• IncCache: distributed, coherent KV store with computing capabilities --> packet parsing, hashtable lookup, command execution, packet encapsulation


Design Decisions

  • Support three things

    • F1: Parse in-transit network packets and extract some fields for the IncBrick logic

    • F2: Modify both header and payload and forward the packet based on the hash of the key

    • F3: Cache key / value data and potentially execute basic operations on ached value

    • Should provide: P1 high throughput and P2 low latency

  • Programmable switches:

    • can only support simple operations (read, write, add, subtract, shift on counters)

    • size of the packet buffer is on the order of few tens of MB, most for storing incoming packet traffic and little space for caching

    • Can meet F1 and F2, but hard to satisfy F3 and P1, P2 in terms of payload-related operations

  • Network accelerators to satisfy rest of the requirements

    • Traffic manager can serve packet data faster than kernel bypass techniques

      • Kernel bypass: eliminates the overheads of in-kernel network stacks by moving protocol processing to user space

        • E.x. dedicate NIC to application, or continue to manage NIC by allowing applications to map NIC queues to their address space

    • Multi-core processors can saturate 40-100 Gbps bandwidth easily

    • Support multi-GB of memory, which can be used for caching


  • Switch:

    • Packet checking to filter in-network caching packets based on the application header

      • Match: forward to network accelerator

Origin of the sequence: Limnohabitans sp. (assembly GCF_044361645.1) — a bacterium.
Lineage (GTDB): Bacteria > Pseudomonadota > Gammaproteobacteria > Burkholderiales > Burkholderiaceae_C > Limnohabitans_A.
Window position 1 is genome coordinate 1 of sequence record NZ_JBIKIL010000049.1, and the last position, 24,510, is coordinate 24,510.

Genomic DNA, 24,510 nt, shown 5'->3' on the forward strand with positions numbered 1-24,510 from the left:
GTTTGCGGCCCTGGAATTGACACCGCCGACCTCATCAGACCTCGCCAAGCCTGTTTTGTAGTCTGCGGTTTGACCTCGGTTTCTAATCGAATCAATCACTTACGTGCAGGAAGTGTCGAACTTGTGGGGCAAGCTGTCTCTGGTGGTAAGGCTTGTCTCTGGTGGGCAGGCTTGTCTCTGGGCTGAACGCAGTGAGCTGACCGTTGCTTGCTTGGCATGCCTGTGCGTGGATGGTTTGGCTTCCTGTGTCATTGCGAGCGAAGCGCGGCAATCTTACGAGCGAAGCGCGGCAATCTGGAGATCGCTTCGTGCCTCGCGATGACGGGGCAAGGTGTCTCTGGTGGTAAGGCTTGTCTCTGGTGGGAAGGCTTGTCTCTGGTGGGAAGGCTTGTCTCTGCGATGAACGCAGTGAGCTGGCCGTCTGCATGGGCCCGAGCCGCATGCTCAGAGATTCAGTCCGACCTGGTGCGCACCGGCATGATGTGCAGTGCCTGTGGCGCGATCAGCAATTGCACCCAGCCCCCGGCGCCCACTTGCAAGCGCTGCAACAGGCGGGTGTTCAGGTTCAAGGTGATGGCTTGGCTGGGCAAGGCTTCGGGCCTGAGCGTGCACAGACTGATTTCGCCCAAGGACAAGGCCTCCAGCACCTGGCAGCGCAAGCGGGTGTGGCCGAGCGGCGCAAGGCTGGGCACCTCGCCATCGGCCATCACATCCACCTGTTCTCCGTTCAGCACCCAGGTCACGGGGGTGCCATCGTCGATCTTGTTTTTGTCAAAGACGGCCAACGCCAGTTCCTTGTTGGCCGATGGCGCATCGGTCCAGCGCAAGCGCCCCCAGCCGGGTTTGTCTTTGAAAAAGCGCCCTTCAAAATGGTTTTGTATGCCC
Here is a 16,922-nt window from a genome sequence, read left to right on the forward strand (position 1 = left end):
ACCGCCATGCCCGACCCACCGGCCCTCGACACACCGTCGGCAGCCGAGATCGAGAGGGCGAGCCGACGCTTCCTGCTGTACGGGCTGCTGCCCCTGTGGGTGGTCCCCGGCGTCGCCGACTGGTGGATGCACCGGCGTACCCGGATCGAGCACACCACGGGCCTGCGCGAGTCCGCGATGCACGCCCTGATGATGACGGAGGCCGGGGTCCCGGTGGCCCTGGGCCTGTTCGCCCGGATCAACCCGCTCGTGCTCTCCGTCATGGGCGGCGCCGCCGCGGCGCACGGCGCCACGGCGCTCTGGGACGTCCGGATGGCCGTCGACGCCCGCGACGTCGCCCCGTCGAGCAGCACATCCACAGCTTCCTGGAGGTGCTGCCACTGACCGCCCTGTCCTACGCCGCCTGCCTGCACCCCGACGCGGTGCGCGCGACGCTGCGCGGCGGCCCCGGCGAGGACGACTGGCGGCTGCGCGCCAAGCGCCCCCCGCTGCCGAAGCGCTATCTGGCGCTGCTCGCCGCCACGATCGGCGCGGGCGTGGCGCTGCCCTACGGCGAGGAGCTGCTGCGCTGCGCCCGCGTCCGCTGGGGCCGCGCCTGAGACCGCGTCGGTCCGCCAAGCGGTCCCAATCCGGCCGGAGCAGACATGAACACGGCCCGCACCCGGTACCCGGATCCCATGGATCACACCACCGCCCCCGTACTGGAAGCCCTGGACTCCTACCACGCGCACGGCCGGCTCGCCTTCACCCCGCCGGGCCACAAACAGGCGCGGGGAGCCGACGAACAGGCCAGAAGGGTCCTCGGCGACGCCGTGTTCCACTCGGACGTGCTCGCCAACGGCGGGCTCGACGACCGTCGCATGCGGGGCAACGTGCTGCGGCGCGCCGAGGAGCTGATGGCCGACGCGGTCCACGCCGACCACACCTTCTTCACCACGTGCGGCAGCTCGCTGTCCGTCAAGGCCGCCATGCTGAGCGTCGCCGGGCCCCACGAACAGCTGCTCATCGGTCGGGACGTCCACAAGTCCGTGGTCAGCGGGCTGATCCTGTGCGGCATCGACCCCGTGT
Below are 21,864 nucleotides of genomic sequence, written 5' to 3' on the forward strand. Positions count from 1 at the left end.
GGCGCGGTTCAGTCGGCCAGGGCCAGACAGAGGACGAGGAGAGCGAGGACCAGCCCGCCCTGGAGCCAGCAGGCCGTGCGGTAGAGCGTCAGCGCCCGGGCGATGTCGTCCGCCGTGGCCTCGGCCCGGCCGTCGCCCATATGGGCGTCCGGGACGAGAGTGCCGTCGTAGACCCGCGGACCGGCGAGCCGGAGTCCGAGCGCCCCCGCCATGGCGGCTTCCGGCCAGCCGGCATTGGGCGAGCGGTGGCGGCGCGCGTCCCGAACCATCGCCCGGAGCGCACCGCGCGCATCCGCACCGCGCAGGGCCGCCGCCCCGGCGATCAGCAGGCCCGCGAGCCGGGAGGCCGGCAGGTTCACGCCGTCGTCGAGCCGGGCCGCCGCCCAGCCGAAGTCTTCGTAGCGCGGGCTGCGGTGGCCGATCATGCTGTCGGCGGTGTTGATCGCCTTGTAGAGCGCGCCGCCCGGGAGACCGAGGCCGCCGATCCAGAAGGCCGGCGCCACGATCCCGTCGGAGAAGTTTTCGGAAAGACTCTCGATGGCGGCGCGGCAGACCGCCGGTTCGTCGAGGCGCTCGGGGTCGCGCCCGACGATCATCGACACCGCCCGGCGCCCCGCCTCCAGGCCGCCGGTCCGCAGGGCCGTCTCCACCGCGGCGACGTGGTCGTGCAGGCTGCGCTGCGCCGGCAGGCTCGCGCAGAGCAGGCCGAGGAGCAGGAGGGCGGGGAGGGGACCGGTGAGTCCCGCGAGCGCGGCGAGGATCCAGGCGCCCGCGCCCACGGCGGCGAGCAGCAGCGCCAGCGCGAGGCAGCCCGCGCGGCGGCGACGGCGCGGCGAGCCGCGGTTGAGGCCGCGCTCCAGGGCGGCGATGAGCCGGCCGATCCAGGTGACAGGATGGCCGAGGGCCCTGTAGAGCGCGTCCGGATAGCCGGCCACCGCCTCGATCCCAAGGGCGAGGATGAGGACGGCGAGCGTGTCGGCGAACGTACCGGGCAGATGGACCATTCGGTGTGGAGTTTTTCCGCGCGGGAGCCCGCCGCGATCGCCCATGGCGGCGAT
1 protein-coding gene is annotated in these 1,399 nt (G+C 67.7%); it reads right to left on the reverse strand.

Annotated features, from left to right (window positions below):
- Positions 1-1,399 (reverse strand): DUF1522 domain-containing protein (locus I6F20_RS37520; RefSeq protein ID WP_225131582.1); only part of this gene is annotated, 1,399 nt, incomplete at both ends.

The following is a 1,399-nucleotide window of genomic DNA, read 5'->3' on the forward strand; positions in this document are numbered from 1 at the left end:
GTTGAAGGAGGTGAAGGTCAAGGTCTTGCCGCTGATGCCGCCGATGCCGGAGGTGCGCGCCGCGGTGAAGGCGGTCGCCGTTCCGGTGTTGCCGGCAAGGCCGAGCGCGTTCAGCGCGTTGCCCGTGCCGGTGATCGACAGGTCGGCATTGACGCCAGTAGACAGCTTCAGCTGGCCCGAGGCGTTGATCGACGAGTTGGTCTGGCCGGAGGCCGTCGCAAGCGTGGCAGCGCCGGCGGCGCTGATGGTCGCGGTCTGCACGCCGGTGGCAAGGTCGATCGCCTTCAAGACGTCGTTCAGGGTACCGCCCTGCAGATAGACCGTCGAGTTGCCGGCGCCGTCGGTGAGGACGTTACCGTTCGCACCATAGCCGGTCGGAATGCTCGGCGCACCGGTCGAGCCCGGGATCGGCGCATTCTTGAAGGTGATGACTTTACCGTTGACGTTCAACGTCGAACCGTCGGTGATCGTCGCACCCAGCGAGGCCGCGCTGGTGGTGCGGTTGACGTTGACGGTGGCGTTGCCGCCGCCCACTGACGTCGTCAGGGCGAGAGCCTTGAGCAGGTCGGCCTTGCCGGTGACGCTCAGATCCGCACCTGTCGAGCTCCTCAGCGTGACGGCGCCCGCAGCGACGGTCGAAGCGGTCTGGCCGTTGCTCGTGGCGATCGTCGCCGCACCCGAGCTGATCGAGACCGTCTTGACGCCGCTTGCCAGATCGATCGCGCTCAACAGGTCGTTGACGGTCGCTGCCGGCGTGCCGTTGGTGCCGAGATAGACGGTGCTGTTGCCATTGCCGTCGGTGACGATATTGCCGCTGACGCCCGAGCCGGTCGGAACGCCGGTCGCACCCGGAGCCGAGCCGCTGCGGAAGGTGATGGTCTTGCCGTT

• O/W: processed in the original processing pipeline

    • Hit checks: whether the network accelerator has cached the key or not

    • Packet steering: forwards the packet to a specific port based on the hash value of the key

  • Network accelerator:

    • Application-layer computations and run the IncCache system

    • Extract KV paris and the command from the packet payload

    • Conducts memory-related operations

      • Write

      • Read

        • Cache look-up: miss, stops and forwards; hits: execute

      • After execution, rebuilds the packet and sends it back to the switch


  • Able to

    • Cache data on both IncBox units and end-servers

    • Keep the cache coherent using a directory-based cache coherence protocol

    • Handle scenarios related to multipath routings and failures

    • Provide basic compute primitives

  • Packet format: ID, magic field, command, hash, application payload

  • Hash table based data cache

    • On both network accelerators and endhost servers

      • network accelerator: fixed size lock-free

      • endhost servers: extensible hash table, lock-free

      • Cache coherence protocol: keep data consistent without incurring high overhead

        • Hierarchical directory-based cache coherence protocol

          • Take advantage of the structured network topology by using a hierarchical distributed directory mechanism

          • Decouple system interface and program interface to provide flexible programmability

          • Support sequential consistency for high performance SET/GET/DEL requests